- Booster Gold
Showing posts 0-5 of 121 matching: skeets
Monday, August 26, 2019
I don't read Batman, so I missed it when Batman #72 came out back in June and finally answered a question we had about Batman #50.
You remember Batman #50, right? That's the one that was supposed to end with a wedding, but instead ended with Bane standing around with his pals. And Skeets.
art by Mikel Janin, June Chung, Clayton Cowles
What was Skeets doing in a room full of villains? According to Batman #72, he was just another discarded tool.
art by David Finch, Jordie Bellaire, Clayton Cowles
The "you" in the above text is Bane. So it's really Bane's fault that Booster Gold was a total idiot in Batman #45. I guess.
So Bane is so smart he knew how Booster's meddling with history would ruin the world in exactly the way that he needed it to? And he knew that Booster would go out of his way to tell Batman what he experienced in the pocket universe that his idiocy created?
And while we're on the topic, if Skeets' only purpose was to depress Bruce Wayne, why did Bane bother to recover Skeets after Batman #47?
Guh. Whatever, Tom King. Whatever.
Monday, June 3, 2019
The life of any comic book hero would be a lonely one if not for the many characters who have made up their supporting cast. Just as Superman has Lois Lane and Batman has Alfred, Booster Gold has also shared his adventures with quite a few people over the years. Today we look at one of those, Skeets.
Most heroes select a sidekick to help assist them in their heroic mission. Not Booster Gold. No, he wouldn't even *have* a heroic career without the assistance of his robotic sidekick, Skeets.
Skeets, a BX9 Security Robot, was Michael "Booster" Carter's co-worker at the Space Museum in the 25th century when Booster got the idea to steal a time machine and travel into the past to begin a life of super-heroics. Realizing he would need help, Booster added to his list of crimes by also kidnapping Skeets.
Rather than resent being displaced from his own time, Skeets embraced the opportunity for a first-hand observation of what to him was ancient history. Using his database of cultural knowledge, Skeets aided Booster in assimilating into 20th century culture, including supervising his tactics on the way to establishing Booster Gold as a powerhouse of both business and crime-fighting.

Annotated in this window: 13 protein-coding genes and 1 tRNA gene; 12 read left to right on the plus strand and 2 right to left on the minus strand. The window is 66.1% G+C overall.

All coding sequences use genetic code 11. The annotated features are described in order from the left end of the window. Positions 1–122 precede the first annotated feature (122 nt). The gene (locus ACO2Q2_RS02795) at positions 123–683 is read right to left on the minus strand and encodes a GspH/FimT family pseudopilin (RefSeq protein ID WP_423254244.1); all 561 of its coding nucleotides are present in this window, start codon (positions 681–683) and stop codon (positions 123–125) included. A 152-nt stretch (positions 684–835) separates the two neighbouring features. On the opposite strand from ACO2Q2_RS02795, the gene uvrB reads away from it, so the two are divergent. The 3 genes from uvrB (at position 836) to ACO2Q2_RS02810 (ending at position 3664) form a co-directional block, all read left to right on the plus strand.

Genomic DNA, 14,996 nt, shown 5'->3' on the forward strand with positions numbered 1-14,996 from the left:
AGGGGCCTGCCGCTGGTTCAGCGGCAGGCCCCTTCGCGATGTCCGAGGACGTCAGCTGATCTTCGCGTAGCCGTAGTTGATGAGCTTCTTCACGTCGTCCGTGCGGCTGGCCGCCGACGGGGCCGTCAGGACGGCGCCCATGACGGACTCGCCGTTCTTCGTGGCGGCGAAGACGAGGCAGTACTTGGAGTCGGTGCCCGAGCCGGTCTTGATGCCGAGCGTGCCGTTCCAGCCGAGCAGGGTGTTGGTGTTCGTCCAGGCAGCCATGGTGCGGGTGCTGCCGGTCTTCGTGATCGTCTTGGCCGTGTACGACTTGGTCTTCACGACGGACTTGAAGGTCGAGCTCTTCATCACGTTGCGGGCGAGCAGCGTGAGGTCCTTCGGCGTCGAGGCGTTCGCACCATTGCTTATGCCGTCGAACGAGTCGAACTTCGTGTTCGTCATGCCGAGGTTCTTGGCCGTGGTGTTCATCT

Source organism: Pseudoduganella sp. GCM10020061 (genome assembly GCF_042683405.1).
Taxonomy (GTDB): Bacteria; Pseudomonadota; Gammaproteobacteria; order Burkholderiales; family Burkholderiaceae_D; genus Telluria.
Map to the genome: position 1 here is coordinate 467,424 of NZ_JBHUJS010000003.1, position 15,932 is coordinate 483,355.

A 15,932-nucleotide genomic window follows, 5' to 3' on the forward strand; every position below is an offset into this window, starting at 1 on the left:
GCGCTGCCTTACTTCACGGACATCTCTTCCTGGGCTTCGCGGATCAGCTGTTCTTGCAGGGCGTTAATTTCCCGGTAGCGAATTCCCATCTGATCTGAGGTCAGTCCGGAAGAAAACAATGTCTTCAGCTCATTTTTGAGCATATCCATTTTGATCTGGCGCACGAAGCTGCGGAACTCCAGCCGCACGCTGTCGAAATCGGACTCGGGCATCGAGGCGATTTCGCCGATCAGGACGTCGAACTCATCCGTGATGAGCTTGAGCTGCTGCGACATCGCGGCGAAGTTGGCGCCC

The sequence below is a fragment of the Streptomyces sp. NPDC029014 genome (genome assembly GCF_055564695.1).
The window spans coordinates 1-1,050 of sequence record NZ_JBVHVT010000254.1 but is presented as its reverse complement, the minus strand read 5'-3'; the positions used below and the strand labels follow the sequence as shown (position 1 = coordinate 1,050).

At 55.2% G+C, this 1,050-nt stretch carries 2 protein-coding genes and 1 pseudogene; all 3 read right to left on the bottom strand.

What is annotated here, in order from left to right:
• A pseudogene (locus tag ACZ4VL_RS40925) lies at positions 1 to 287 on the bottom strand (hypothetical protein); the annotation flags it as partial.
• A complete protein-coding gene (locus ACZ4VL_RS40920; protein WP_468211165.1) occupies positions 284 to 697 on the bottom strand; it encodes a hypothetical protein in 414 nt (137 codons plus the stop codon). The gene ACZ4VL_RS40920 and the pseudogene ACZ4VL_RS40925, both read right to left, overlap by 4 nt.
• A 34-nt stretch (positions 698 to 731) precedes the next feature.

Due in part to Booster's immaturity, their relationship remained largely one-sided. Though Booster called Skeets a confidant, the robot was often treated exclusively a coach and mentor. When Booster left Metropolis to join the Justice League International, he deactivated Skeets and had him placed in storage, consulting him only on rare occasions when he needed access to 25th-century knowledge or technology. Despite this mistreatment, Skeets held no ill-will towards his former kidnapper. When Blue Beetle used alien technology to replace Booster's 20th-century power suits, Skeets voluntarily became the new suit's operating system, reuniting Booster and his sidekick in an unorthodox way.
This coupling of sidekick and powers would last through several different super suits. However, when Booster rejoined the Justice League International's successor group, the Super Buddies, Skeets was once again left behind. At least this time, Skeets was allowed to go his own way. The two drifted apart, and it would be at least a year before Booster learned that Skeets had been captured and disassembled for parts by Maxwell Lord's anti-hero Checkmate organization.
Though the details remain a mystery, Booster Gold traveled through time and repaired his robotic friend, this time using the body of a 25-century valet robot. Thanks to the timely intervention of Rip Hunter (with an assist by Doctor Magnus), Booster was able to save Skeets from a second destruction by Mister Mind in an adventure that led to Booster and Skeets joining Hunter in his mission to protect the correct course of history. To this end, Skeets would take on more responsibility (and power), eventually leading to evidence that he was transcending his original programming.
Whether or not Skeets was truly evolving is a question left unanswered following Doctor Manhattan's meddling in the continuity of the DC Universe. In the aftermath, a new Booster Gold emerged accompanied by a new Skeets, this time an SKS-1 prototype soldier's assistant. The new Booster is less mature than ever before. Thankfully, the new Skeets, in addition to being even more powerful, is also more independent.
Perhaps this third time around, Skeets will finally get the respect he deserves as Booster Gold's equal partner and not just another sidekick.
Monday, May 20, 2019
There isn't much ambiguity about how Booster boosters feel about Skeets.
Last week's poll question: Is Skeets a sentient artificial being? (39 votes)
I'm one of the few who voted "no." Maybe I'm wrong. That's the best part of being a rational being: the ability to learn.